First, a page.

Chicago Bulls’ Best Options for Draft Day

Gar forman bullsThe Chicago Bulls’ season hasn’t ended just yet. While we don’t see the players out there anymore, this is the time we get to see the effect front offices will have for the upcoming season.

The 2015 NBA Draft is just a month away, and for the Bulls—who hold the 22nd overall pick—it will serve as their primary source of bringing in new talent. With most of their money tied up in current contracts and an impending max contract for Most Improved Player Jimmy Butler, free agency could be uneventful unless Chicago pulls off some trades.

During the postseason, the Bulls struggled to score against the Cleveland Cavaliers mostly due to their lack of ball movement. Their three-point shooting was below average, as well. The Bulls have been adding outside shooters the past couple of years with the likes of Tony Snell, Doug McDermott and Nikola Mirotic. This year might be more of the same with Mike Dunleavy’s contract up.

There’s also a question about backup point guard, though. Kirk Hinrich will likely exercise his player option, but he’s playing a lot more 2-guard nowadays anyway. Aaron Brooks is not a guarantee to return—like the last few one-year rental guards Chicago has had—and E’Twaun Moore might not be the best option as the primary reserve.

There’s some good backcourt talent in this draft class, and it’s a spot Chicago should try to fortify for next year.

R.J. Hunter – SG, 6’6”, 185 lbs

The Bulls could use more outside shooting, and Georgia State’s R.J. Hunter could provide just that. During his junior year, Hunter’s three-point shooting percentage dropped from his previous year’s (39.5 to 30.5 percent), but his skills as an off-ball player remain strong.

Hunter is a versatile scorer, and his ability to finish on several catch-and-shoot situations (coming off screens, spot-ups, etc.) would allow the Bulls’ offense to have constant ball movement. During his junior year, Hunter averaged 19.5 points per game to go with nearly five rebounds and 3.5 assists.

Hunter has to improve his efficiency, though, as he shot just 39 percent from the field during his junior year. Perhaps as a role player he’d improve. He played over 37 minutes per game this past season and was Georgia State’s No. 1 option.

With some of the pressure of carrying a team off his shoulders, Hunter could prove to be a deadly shooter, something the Bulls desperately need.

Jerian Grant – PG, 6’5”, 198 lbs

Toward the end of the college season and into the March Madness tournament, Notre Dame senior Jerian Grant gained a lot of traction as a possible top-15 pick. However, there still is no consensus among experts on whether he’s a lottery pick or whether he’ll wind up in the 20s.

If the latter is the case, the Bulls are in luck, as Grant could give them their backup point guard of the future. He has great size at 6’5”, which allows him to see over the defense, but even more important, he’ll be able to play both guard spots.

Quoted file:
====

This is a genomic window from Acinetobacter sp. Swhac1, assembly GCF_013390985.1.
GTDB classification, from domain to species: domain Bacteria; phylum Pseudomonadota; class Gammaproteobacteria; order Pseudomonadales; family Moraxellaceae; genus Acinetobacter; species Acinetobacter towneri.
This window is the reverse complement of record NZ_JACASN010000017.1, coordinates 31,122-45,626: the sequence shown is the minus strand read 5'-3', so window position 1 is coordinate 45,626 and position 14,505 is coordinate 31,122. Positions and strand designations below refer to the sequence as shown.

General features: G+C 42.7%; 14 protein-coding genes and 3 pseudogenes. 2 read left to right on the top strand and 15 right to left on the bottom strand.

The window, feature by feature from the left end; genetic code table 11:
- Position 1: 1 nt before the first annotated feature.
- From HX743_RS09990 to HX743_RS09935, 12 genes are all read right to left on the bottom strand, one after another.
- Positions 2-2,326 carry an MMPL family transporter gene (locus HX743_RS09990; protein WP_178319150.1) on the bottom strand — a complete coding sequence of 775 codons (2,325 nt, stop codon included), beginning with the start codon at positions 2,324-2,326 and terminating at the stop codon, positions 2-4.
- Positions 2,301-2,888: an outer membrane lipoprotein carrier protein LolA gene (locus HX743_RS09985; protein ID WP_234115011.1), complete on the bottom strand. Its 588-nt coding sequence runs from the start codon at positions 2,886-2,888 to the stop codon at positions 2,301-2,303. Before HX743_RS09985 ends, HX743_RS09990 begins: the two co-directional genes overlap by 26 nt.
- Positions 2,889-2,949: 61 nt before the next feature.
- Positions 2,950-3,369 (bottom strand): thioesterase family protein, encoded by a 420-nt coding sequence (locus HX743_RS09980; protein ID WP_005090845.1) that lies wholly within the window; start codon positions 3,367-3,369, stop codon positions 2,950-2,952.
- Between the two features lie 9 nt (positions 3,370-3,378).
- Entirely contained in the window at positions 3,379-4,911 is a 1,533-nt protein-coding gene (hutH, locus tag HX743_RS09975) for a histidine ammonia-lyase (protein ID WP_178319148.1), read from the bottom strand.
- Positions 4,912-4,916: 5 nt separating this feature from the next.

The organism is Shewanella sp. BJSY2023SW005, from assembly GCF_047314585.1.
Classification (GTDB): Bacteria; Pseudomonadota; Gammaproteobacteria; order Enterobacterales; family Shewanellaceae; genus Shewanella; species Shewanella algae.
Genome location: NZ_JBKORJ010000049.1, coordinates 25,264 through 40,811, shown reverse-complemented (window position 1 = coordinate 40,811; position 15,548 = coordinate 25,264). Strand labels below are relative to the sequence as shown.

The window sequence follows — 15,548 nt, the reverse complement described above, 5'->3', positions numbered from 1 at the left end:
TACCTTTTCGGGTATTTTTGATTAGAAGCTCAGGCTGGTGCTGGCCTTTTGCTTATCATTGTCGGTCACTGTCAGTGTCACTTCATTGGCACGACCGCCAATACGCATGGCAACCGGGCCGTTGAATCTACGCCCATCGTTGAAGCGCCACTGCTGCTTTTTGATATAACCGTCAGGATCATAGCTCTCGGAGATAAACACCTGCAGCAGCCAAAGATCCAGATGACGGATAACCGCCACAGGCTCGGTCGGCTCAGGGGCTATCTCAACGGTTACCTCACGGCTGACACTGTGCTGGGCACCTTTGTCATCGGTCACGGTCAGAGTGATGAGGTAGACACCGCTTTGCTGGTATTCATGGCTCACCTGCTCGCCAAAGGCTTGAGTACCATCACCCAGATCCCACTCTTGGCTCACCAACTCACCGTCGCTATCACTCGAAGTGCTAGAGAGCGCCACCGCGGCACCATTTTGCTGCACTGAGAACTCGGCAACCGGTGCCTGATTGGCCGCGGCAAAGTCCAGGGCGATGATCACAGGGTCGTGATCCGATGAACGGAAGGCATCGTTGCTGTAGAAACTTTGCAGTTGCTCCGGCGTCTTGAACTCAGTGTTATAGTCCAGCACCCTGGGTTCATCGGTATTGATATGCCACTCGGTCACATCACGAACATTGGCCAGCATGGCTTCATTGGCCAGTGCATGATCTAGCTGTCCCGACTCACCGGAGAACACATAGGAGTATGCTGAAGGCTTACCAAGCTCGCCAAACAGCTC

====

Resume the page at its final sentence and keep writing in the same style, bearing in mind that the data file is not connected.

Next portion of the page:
Grant can score in multiple ways (16.5 points per game), and he has a little bit of Jamal Crawford in him with an array of one-on-one dribble moves that allow him to get open looks at the basket. He’s an efficient scorer as well, converting on 47 percent of his shots this past season.

He’s an all-around player, though; he has a knack for seeing the floor and finding open players. Grant averaged 6.6 assists per game during his senior year, and is a great pick-and-roll guard both as a passer and a scorer.

Chicago could use a spark plug off the bench, especially if Aaron Brooks is let go of this summer. Grant, Mirotic and Taj Gibson could spearhead a very talented bench that posses both offensive and defensive potency.

Justin Anderson – SF, 6’6”, 231 lbs

Virginia’s Justin Anderson is an athletic, defensive-minded swingman with a 6’11” wingspan who can guard just about anybody on the perimeter. He’d be able to give Butler a breather against tough assignments and could become another defensive cog in an already strong defensive unit.

Anderson would also add some much-needed speed and athleticism. Chicago averaged just 11 fast-break points per game, 21st in the league. With such a strong backcourt, the Bulls should be playing at a much faster pace. Anderson has the athleticism to finish at the rim, but he can also stop at the wings or corners and spot up for a three.

After poor shooting from downtown during his freshman and sophomore years (30 and 29 percent, respectively), Anderson drastically improved in his junior year, converting on 45 percent of his attempts (47-of-104).

Anderson could fill the small forward void left by Dunleavy if the Bulls don’t re-sign him. With a strong defensive foundation and an improving offense, the Bulls could get a solid rotation guy with Anderson at the No. 22 spot.

There are a good amount of prospects with role player potential. Hunter, Grant and Anderson could become rotation guys for the Bulls if they’re available near the end of the first round. If it’s a scorer they’re looking for, Hunter or Grant are the better options. Anderson is ready defensively, and his athleticism and three-point shooting make him one of the more attractive prospects in Chicago’s pick range.